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Jacob's Folly: A Novel

3.57  ·  Rating Details ·  802 Ratings  ·  159 Reviews
A luminous novel--funny and moving in equal measure--that shines with the author's unique talents
"Jacob's Folly" is a rollicking, ingenious, saucy book, brimful of sparkling, unexpected characters, that takes on desire, faith, love, acting--and reincarnation.
In eighteenth-century Paris, Jacob Cerf is a Jew, a peddler of knives, saltcellars, and snuffboxes. Despite a disa
Paperback, 384 pages
Published February 25th 2014 by Picador (first published March 5th 2013)
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Oct 31, 2015 Rachel rated it really liked it  ·  review of another edition
Shelves: jewish-fiction
Whoah, what a freaky ride THAT was. From insect copulation to human flatulence, and that's not even going deep into the strange morality of the piece.

Jacob is an amoral Jew from France's 18th century brought back to life as a fly in 21st century NYC where he's given licence to influence the lives of two people--he's linked to Masha Edelman in several ways, but I'm still not sure why Leslie Senzatimore fits in. I found his life story, particularly with regards to his haunted past with his father'
Oct 03, 2015 Marvin rated it liked it  ·  review of another edition
Shelves: religion
A young man dies in Paris in the mid-18th century, then reawakens on Long Island in the present--but as, what, a tiny angel who can read people's minds? At first, the whimsical tone and content suggest lightweight fare, perhaps a satire, but it soon turns more serious. The story alternates between the present and the past as we follow, through the eyes of this reincarnated being, the stories of two observant Jews who seek to escape the strictures of their lives for a life of performing on stage. ...more
Ayelet Waldman
Feb 26, 2013 Ayelet Waldman rated it really liked it  ·  review of another edition
This book doesn't necessarily fulfill its ambition, but it's better to strive and not quite succeed than not to try at all. It's fascinating and worth the read.
Apr 13, 2013 jon rated it it was amazing  ·  review of another edition
A very intelligent book; if you enjoy a turn of phrase and delicious wording as well as intriguing character development and a novel story and rich historical development, this book you will greatly enjoy! A wee bit ribald in places, but the story is compelling. Great insights into thing seriously Jewish are of interest to me as well. Again, I found Miller's powers of description alone worth the read!
Sandra Jones
Apr 29, 2013 Sandra Jones rated it really liked it  ·  review of another edition
Jacob Cerf becomes the pawn in a Parisian count’s bet that Jewishness can be shed. In a matter of months, the count transforms Jacob from impoverished street peddler to educated and well-mannered Parisian. Jacob is enjoying his comfortable circumstances, but unwilling to take the final step in the bet without a cut of the winnings. After some negotiations, the count relents and gives Jacob his portion of the prize. Jacob remains a close and trusted servant until an incident involving the count’s ...more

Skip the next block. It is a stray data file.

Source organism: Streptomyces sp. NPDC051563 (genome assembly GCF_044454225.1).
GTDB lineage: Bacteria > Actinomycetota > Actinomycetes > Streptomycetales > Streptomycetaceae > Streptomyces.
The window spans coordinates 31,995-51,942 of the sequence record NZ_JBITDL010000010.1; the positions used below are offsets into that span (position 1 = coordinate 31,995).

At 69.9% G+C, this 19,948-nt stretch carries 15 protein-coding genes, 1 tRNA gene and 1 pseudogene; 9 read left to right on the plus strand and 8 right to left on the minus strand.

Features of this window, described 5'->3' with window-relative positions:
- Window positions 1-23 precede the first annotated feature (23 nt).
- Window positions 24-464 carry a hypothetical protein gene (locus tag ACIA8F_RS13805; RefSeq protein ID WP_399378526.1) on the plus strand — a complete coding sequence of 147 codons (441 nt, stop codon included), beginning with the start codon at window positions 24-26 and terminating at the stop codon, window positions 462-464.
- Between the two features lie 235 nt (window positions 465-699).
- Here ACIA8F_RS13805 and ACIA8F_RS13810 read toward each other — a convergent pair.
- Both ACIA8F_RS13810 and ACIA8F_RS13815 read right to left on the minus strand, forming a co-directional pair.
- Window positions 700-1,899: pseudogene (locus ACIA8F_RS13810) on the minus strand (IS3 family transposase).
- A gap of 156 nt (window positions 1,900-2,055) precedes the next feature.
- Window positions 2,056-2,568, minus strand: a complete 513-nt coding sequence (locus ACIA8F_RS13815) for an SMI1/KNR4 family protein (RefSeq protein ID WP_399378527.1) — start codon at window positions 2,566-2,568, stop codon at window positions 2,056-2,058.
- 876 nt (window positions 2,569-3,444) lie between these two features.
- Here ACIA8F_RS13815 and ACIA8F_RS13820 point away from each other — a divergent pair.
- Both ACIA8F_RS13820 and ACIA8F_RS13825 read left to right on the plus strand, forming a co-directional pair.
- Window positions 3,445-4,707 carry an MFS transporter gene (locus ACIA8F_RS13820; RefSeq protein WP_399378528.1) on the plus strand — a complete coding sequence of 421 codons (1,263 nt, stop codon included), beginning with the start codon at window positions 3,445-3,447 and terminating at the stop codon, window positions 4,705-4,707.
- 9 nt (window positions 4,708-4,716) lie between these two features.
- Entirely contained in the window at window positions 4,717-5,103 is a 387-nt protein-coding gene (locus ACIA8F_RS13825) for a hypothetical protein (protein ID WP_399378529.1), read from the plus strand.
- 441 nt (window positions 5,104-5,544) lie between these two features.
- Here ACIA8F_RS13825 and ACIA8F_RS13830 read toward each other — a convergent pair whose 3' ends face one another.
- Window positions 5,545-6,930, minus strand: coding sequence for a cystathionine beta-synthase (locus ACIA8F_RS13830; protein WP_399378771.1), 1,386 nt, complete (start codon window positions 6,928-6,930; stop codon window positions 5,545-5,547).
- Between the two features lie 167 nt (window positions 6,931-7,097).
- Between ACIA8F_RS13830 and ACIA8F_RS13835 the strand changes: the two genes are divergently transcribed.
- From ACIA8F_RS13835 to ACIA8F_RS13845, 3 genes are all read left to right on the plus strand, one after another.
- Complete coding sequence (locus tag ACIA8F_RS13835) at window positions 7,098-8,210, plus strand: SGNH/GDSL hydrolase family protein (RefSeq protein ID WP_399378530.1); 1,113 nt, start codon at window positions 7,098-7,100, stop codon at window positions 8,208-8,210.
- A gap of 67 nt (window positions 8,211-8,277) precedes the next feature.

Deanna McFadden
Mar 18, 2013 Deanna McFadden rated it really liked it  ·  review of another edition
Adore Rebecca Miller's writing. It's amazing to me that this book is from the point of view of a 17th century man reincarnated as a fly in modern-day society, and that it actually works. While he's somewhat of a despicable character, I really loved the modern portions of this story--they contain what Miller does best, exploring the deep in betweens of society, what happens when you just don't fit in (as one of the POVs of this book is of a beautiful young extremely religious girl who finds a cal ...more
Apr 05, 2013 Theresa rated it really liked it  ·  review of another edition
I found this book very engaging and compelling but not transcendent. Definitely worth reading. Many twists and turns and incredibly visual.
Diane Eidelman
Mar 27, 2013 Diane Eidelman rated it it was amazing  ·  review of another edition
What a tremendous book!! Fascinating how the author rendered the story. Who from Long Island can resist a book whose main character is a 17th century Parisian Jewish peddler who dies and is reincarnated as a fly in Patchogue? I loved every rollicking page and the symmetry of the characters. The writing is delicious, and very lyrical. Don't miss this one.
Lisa Zargarpur
I really loved the first half of this book. Jacob dies a peddler and finds himself reincarnated into the body of a fly. He doesn't believe this at first and assumes he is an angel. He has been given the ability to enter some humans' minds and see their family histories and their thoughts. He finds a human who interests him and hangs around her.

For me, the story declined as the girl's character (Masha) developed. I get tired of reading about characters who have some secret potential to be the mo
Apr 10, 2013 Jane rated it it was amazing  ·  review of another edition
Awesome book! Clever, funny, very witty writing. So glad I read it!
Lit Folio
Apr 24, 2013 Lit Folio rated it it was amazing  ·  review of another edition